The metallic green head and copper-colored wingcovers make this beetle easy to recognize. It devours many members of the rose family, marigold, zinnia, and most vegetables. The small, grayish white grubs feed on roots and are especially troublesome in lawns. Japanese beetles are most common east of the Mississippi, but they have been found in Southern California.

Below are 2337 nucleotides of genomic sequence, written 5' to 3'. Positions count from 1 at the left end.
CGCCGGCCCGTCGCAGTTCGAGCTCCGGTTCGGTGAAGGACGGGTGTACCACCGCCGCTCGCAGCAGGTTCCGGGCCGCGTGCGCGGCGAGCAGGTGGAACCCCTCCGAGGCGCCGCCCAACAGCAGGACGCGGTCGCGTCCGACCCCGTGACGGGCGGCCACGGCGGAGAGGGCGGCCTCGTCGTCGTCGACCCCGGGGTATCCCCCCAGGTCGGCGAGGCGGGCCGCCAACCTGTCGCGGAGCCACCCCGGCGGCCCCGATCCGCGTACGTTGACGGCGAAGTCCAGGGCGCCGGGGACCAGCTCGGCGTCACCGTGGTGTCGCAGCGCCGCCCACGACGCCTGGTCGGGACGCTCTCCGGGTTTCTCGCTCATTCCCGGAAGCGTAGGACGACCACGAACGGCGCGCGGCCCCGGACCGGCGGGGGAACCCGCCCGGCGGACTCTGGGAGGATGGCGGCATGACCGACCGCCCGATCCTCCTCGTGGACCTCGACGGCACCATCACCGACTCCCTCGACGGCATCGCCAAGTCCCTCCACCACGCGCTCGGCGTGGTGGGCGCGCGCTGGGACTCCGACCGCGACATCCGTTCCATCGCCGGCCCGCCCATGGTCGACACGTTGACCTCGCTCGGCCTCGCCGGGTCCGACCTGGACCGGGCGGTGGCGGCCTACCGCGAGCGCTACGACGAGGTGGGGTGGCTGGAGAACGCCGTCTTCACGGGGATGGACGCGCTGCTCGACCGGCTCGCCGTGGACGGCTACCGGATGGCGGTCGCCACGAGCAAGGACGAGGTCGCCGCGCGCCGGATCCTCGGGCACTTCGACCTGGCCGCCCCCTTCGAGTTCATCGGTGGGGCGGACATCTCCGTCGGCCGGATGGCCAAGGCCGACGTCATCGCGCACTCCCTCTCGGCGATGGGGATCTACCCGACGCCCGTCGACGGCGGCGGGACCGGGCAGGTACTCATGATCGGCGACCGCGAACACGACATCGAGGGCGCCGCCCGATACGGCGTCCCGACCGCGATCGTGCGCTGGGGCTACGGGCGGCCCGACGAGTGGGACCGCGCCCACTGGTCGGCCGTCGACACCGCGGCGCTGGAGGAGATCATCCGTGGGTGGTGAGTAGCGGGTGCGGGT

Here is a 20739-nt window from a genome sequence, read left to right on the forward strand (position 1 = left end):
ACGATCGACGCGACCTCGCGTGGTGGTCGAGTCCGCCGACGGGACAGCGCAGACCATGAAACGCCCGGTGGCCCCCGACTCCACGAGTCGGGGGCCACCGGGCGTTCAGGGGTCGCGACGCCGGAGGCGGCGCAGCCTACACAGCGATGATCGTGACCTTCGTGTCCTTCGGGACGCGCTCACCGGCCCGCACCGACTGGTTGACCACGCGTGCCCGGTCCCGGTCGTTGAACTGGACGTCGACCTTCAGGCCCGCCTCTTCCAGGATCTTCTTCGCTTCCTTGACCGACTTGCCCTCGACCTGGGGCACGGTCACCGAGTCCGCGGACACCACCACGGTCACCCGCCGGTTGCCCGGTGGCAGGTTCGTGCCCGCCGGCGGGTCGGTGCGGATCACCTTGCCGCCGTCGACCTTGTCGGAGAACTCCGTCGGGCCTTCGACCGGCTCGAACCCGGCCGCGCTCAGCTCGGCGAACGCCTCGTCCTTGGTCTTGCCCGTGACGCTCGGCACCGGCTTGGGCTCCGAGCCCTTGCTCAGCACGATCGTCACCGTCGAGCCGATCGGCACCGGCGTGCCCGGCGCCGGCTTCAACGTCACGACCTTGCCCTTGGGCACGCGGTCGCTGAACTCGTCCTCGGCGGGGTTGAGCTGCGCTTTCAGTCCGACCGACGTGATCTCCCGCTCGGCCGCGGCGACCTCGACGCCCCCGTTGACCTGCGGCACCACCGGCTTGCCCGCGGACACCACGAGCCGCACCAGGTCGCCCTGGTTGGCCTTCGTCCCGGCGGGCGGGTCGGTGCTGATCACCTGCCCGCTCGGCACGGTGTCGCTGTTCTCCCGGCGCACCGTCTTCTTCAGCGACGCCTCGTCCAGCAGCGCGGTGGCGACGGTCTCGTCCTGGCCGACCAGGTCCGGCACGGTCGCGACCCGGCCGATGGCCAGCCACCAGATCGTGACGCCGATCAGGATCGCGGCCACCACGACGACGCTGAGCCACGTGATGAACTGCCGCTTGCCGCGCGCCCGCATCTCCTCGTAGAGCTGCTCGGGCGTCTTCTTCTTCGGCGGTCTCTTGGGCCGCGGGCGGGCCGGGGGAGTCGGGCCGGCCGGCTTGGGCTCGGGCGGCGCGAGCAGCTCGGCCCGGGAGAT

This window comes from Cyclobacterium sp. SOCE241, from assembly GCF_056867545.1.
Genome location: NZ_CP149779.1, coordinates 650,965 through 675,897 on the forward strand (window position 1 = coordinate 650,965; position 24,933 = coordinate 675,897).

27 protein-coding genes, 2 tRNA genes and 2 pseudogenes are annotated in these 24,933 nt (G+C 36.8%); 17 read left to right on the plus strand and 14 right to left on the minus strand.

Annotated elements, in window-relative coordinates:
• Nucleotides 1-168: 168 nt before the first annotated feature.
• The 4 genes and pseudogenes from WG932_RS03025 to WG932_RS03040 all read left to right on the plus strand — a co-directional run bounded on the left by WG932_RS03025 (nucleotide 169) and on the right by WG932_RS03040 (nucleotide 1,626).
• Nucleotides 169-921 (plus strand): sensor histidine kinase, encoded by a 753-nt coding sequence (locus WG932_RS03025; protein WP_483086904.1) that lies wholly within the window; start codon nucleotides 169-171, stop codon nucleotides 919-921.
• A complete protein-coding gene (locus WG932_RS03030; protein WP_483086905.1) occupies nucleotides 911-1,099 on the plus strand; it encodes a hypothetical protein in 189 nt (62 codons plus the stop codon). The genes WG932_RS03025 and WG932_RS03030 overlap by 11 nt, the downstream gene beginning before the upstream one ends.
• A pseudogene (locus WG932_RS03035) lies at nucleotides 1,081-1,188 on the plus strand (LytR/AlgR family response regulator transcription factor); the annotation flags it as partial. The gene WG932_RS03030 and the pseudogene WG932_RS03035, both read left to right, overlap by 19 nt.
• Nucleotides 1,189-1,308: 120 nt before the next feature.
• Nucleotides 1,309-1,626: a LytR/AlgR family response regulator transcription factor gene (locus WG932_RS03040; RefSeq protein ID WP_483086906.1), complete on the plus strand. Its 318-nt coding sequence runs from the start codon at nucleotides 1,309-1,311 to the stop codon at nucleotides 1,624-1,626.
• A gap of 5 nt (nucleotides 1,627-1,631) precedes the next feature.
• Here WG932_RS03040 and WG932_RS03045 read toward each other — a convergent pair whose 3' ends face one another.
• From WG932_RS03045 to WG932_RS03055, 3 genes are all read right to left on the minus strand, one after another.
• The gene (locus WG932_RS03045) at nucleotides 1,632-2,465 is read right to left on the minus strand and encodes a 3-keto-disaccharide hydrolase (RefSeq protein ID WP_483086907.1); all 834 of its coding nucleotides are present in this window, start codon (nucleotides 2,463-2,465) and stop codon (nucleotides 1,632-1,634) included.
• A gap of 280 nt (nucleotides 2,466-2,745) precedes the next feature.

Employ a variety of management techniques. Till the soil in the fall to expose grubs to birds. Keep floating row covers on vegetable crops. Handpick any adults you see. Drench lawns with parasitic nematodes or milky spore disease (a disease caused by Bacillus popilliae and B. lentimorbus); you may need to treat extensive areas, including neighboring lawns, for this to be effective. Pyrethrin may control adults.
Chemical controls include acephate and carbaryl (for adults) and diazinon (for grubs in lawns).